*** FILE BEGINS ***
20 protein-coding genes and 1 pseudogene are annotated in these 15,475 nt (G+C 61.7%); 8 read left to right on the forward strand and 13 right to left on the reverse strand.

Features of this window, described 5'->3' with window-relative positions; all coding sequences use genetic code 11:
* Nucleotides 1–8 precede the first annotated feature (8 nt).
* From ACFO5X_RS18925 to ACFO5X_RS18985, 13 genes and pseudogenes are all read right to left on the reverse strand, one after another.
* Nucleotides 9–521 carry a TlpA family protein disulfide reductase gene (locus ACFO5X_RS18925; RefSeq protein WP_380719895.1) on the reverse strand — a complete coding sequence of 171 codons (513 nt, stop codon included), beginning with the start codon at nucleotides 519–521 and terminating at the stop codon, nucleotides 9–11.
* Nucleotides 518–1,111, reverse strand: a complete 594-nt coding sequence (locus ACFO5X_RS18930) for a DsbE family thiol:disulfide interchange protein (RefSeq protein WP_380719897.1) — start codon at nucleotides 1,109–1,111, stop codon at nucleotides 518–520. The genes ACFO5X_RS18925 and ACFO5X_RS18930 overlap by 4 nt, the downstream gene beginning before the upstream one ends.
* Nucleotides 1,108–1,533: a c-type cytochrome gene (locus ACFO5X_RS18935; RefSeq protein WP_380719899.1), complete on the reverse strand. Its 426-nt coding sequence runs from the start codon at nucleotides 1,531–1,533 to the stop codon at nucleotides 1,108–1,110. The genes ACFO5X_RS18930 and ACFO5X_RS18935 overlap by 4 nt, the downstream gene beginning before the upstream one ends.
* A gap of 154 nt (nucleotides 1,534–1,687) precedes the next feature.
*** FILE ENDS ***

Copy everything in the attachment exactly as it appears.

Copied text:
20 protein-coding genes and 1 pseudogene are annotated in these 15,475 nt (G+C 61.7%); 8 read left to right on the forward strand and 13 right to left on the reverse strand.

Features of this window, described 5'->3' with window-relative positions; all coding sequences use genetic code 11:
* Nucleotides 1–8 precede the first annotated feature (8 nt).
* From ACFO5X_RS18925 to ACFO5X_RS18985, 13 genes and pseudogenes are all read right to left on the reverse strand, one after another.
* Nucleotides 9–521 carry a TlpA family protein disulfide reductase gene (locus ACFO5X_RS18925; RefSeq protein WP_380719895.1) on the reverse strand — a complete coding sequence of 171 codons (513 nt, stop codon included), beginning with the start codon at nucleotides 519–521 and terminating at the stop codon, nucleotides 9–11.
* Nucleotides 518–1,111, reverse strand: a complete 594-nt coding sequence (locus ACFO5X_RS18930) for a DsbE family thiol:disulfide interchange protein (RefSeq protein WP_380719897.1) — start codon at nucleotides 1,109–1,111, stop codon at nucleotides 518–520. The genes ACFO5X_RS18925 and ACFO5X_RS18930 overlap by 4 nt, the downstream gene beginning before the upstream one ends.
* Nucleotides 1,108–1,533: a c-type cytochrome gene (locus ACFO5X_RS18935; RefSeq protein WP_380719899.1), complete on the reverse strand. Its 426-nt coding sequence runs from the start codon at nucleotides 1,531–1,533 to the stop codon at nucleotides 1,108–1,110. The genes ACFO5X_RS18930 and ACFO5X_RS18935 overlap by 4 nt, the downstream gene beginning before the upstream one ends.
* A gap of 154 nt (nucleotides 1,534–1,687) precedes the next feature.